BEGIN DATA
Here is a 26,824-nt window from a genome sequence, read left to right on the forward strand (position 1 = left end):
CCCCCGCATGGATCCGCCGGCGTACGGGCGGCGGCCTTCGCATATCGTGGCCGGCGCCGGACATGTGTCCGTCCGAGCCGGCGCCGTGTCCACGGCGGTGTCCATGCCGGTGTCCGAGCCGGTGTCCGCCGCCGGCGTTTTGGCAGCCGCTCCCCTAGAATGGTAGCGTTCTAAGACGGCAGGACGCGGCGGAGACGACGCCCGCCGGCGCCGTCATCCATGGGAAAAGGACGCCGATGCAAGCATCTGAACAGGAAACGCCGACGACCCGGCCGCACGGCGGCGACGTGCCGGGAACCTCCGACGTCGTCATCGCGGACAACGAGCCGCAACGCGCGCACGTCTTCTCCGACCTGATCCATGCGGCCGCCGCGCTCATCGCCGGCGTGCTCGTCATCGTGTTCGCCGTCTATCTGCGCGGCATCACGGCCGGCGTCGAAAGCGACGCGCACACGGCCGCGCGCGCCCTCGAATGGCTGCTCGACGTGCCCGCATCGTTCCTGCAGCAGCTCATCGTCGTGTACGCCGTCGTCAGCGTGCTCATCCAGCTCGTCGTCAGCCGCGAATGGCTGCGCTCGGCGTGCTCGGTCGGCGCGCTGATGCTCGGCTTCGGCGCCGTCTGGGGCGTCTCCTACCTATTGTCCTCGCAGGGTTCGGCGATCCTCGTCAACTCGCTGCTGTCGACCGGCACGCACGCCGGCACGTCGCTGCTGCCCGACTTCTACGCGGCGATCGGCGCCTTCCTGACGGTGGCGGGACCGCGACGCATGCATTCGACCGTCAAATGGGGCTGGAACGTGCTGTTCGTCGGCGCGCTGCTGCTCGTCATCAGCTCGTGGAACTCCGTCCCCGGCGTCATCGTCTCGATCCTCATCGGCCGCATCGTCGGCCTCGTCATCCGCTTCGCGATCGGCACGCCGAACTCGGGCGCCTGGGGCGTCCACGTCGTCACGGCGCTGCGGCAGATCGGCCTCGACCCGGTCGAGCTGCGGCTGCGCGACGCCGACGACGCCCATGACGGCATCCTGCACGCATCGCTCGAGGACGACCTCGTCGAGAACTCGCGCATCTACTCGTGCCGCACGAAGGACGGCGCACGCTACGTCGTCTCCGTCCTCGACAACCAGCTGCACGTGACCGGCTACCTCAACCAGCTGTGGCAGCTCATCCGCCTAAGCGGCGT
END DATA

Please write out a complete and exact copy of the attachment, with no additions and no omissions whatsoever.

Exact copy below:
Here is a 26,824-nt window from a genome sequence, read left to right on the forward strand (position 1 = left end):
CCCCCGCATGGATCCGCCGGCGTACGGGCGGCGGCCTTCGCATATCGTGGCCGGCGCCGGACATGTGTCCGTCCGAGCCGGCGCCGTGTCCACGGCGGTGTCCATGCCGGTGTCCGAGCCGGTGTCCGCCGCCGGCGTTTTGGCAGCCGCTCCCCTAGAATGGTAGCGTTCTAAGACGGCAGGACGCGGCGGAGACGACGCCCGCCGGCGCCGTCATCCATGGGAAAAGGACGCCGATGCAAGCATCTGAACAGGAAACGCCGACGACCCGGCCGCACGGCGGCGACGTGCCGGGAACCTCCGACGTCGTCATCGCGGACAACGAGCCGCAACGCGCGCACGTCTTCTCCGACCTGATCCATGCGGCCGCCGCGCTCATCGCCGGCGTGCTCGTCATCGTGTTCGCCGTCTATCTGCGCGGCATCACGGCCGGCGTCGAAAGCGACGCGCACACGGCCGCGCGCGCCCTCGAATGGCTGCTCGACGTGCCCGCATCGTTCCTGCAGCAGCTCATCGTCGTGTACGCCGTCGTCAGCGTGCTCATCCAGCTCGTCGTCAGCCGCGAATGGCTGCGCTCGGCGTGCTCGGTCGGCGCGCTGATGCTCGGCTTCGGCGCCGTCTGGGGCGTCTCCTACCTATTGTCCTCGCAGGGTTCGGCGATCCTCGTCAACTCGCTGCTGTCGACCGGCACGCACGCCGGCACGTCGCTGCTGCCCGACTTCTACGCGGCGATCGGCGCCTTCCTGACGGTGGCGGGACCGCGACGCATGCATTCGACCGTCAAATGGGGCTGGAACGTGCTGTTCGTCGGCGCGCTGCTGCTCGTCATCAGCTCGTGGAACTCCGTCCCCGGCGTCATCGTCTCGATCCTCATCGGCCGCATCGTCGGCCTCGTCATCCGCTTCGCGATCGGCACGCCGAACTCGGGCGCCTGGGGCGTCCACGTCGTCACGGCGCTGCGGCAGATCGGCCTCGACCCGGTCGAGCTGCGGCTGCGCGACGCCGACGACGCCCATGACGGCATCCTGCACGCATCGCTCGAGGACGACCTCGTCGAGAACTCGCGCATCTACTCGTGCCGCACGAAGGACGGCGCACGCTACGTCGTCTCCGTCCTCGACAACCAGCTGCACGTGACCGGCTACCTCAACCAGCTGTGGCAGCTCATCCGCCTAAGCGGCGT